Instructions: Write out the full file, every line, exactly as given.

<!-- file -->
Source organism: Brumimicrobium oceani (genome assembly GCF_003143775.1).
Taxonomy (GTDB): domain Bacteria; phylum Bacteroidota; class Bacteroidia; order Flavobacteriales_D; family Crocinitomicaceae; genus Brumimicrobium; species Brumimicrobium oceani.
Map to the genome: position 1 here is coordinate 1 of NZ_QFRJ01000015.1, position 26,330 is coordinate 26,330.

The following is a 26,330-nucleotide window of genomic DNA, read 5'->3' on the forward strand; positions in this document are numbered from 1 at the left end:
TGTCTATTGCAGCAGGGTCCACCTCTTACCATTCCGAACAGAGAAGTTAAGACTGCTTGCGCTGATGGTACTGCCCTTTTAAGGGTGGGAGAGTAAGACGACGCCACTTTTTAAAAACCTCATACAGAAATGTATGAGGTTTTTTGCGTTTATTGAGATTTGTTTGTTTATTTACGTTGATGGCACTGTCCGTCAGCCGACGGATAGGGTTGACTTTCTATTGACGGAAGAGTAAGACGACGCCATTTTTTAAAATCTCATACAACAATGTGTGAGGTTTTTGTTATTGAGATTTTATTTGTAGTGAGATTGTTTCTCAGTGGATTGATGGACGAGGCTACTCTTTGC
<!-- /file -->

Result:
Source organism: Brumimicrobium oceani (genome assembly GCF_003143775.1).
Taxonomy (GTDB): domain Bacteria; phylum Bacteroidota; class Bacteroidia; order Flavobacteriales_D; family Crocinitomicaceae; genus Brumimicrobium; species Brumimicrobium oceani.
Map to the genome: position 1 here is coordinate 1 of NZ_QFRJ01000015.1, position 26,330 is coordinate 26,330.

The following is a 26,330-nucleotide window of genomic DNA, read 5'->3' on the forward strand; positions in this document are numbered from 1 at the left end:
TGTCTATTGCAGCAGGGTCCACCTCTTACCATTCCGAACAGAGAAGTTAAGACTGCTTGCGCTGATGGTACTGCCCTTTTAAGGGTGGGAGAGTAAGACGACGCCACTTTTTAAAAACCTCATACAGAAATGTATGAGGTTTTTTGCGTTTATTGAGATTTGTTTGTTTATTTACGTTGATGGCACTGTCCGTCAGCCGACGGATAGGGTTGACTTTCTATTGACGGAAGAGTAAGACGACGCCATTTTTTAAAATCTCATACAACAATGTGTGAGGTTTTTGTTATTGAGATTTTATTTGTAGTGAGATTGTTTCTCAGTGGATTGATGGACGAGGCTACTCTTTGC